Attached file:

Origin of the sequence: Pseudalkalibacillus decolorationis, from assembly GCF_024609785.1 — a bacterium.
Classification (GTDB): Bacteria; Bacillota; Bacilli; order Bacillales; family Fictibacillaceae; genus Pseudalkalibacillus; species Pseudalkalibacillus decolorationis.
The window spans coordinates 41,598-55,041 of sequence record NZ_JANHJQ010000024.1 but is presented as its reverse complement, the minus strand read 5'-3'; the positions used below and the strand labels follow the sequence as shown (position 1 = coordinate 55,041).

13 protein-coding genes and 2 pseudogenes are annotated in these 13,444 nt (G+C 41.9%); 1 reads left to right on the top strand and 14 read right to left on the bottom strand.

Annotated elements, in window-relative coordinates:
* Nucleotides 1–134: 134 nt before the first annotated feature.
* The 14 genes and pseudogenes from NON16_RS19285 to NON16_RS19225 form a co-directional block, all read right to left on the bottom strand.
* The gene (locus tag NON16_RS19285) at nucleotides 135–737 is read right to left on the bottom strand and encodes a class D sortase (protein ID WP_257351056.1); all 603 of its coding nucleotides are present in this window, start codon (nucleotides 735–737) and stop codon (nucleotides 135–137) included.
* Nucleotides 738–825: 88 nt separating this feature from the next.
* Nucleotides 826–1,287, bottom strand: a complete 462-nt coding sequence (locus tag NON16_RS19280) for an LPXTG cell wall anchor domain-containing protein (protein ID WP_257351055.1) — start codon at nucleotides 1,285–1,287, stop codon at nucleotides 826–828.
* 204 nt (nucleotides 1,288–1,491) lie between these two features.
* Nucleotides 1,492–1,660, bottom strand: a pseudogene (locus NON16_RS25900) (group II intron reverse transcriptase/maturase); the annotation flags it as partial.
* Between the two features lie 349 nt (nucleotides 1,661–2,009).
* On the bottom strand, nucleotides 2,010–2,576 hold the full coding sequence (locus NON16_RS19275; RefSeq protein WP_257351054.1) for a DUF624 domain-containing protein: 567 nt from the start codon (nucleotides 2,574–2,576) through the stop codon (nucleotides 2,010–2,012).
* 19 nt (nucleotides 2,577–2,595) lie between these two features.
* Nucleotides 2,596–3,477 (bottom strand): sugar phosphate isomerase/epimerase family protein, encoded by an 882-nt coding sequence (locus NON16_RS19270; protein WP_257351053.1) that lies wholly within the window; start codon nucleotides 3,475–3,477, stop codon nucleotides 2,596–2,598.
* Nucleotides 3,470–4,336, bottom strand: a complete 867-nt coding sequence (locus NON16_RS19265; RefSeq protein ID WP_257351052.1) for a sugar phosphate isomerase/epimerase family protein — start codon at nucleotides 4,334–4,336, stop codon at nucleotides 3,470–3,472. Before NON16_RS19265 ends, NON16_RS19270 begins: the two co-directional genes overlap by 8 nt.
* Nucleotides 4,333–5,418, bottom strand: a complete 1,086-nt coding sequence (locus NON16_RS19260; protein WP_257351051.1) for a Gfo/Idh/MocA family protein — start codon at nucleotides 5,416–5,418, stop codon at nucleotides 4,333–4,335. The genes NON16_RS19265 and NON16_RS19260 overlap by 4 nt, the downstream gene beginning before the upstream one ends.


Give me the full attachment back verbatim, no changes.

Origin of the sequence: Pseudalkalibacillus decolorationis, from assembly GCF_024609785.1 — a bacterium.
Classification (GTDB): Bacteria; Bacillota; Bacilli; order Bacillales; family Fictibacillaceae; genus Pseudalkalibacillus; species Pseudalkalibacillus decolorationis.
The window spans coordinates 41,598-55,041 of sequence record NZ_JANHJQ010000024.1 but is presented as its reverse complement, the minus strand read 5'-3'; the positions used below and the strand labels follow the sequence as shown (position 1 = coordinate 55,041).

13 protein-coding genes and 2 pseudogenes are annotated in these 13,444 nt (G+C 41.9%); 1 reads left to right on the top strand and 14 read right to left on the bottom strand.

Annotated elements, in window-relative coordinates:
* Nucleotides 1–134: 134 nt before the first annotated feature.
* The 14 genes and pseudogenes from NON16_RS19285 to NON16_RS19225 form a co-directional block, all read right to left on the bottom strand.
* The gene (locus tag NON16_RS19285) at nucleotides 135–737 is read right to left on the bottom strand and encodes a class D sortase (protein ID WP_257351056.1); all 603 of its coding nucleotides are present in this window, start codon (nucleotides 735–737) and stop codon (nucleotides 135–137) included.
* Nucleotides 738–825: 88 nt separating this feature from the next.
* Nucleotides 826–1,287, bottom strand: a complete 462-nt coding sequence (locus tag NON16_RS19280) for an LPXTG cell wall anchor domain-containing protein (protein ID WP_257351055.1) — start codon at nucleotides 1,285–1,287, stop codon at nucleotides 826–828.
* 204 nt (nucleotides 1,288–1,491) lie between these two features.
* Nucleotides 1,492–1,660, bottom strand: a pseudogene (locus NON16_RS25900) (group II intron reverse transcriptase/maturase); the annotation flags it as partial.
* Between the two features lie 349 nt (nucleotides 1,661–2,009).
* On the bottom strand, nucleotides 2,010–2,576 hold the full coding sequence (locus NON16_RS19275; RefSeq protein WP_257351054.1) for a DUF624 domain-containing protein: 567 nt from the start codon (nucleotides 2,574–2,576) through the stop codon (nucleotides 2,010–2,012).
* 19 nt (nucleotides 2,577–2,595) lie between these two features.
* Nucleotides 2,596–3,477 (bottom strand): sugar phosphate isomerase/epimerase family protein, encoded by an 882-nt coding sequence (locus NON16_RS19270; protein WP_257351053.1) that lies wholly within the window; start codon nucleotides 3,475–3,477, stop codon nucleotides 2,596–2,598.
* Nucleotides 3,470–4,336, bottom strand: a complete 867-nt coding sequence (locus NON16_RS19265; RefSeq protein ID WP_257351052.1) for a sugar phosphate isomerase/epimerase family protein — start codon at nucleotides 4,334–4,336, stop codon at nucleotides 3,470–3,472. Before NON16_RS19265 ends, NON16_RS19270 begins: the two co-directional genes overlap by 8 nt.
* Nucleotides 4,333–5,418, bottom strand: a complete 1,086-nt coding sequence (locus NON16_RS19260; protein WP_257351051.1) for a Gfo/Idh/MocA family protein — start codon at nucleotides 5,416–5,418, stop codon at nucleotides 4,333–4,335. The genes NON16_RS19265 and NON16_RS19260 overlap by 4 nt, the downstream gene beginning before the upstream one ends.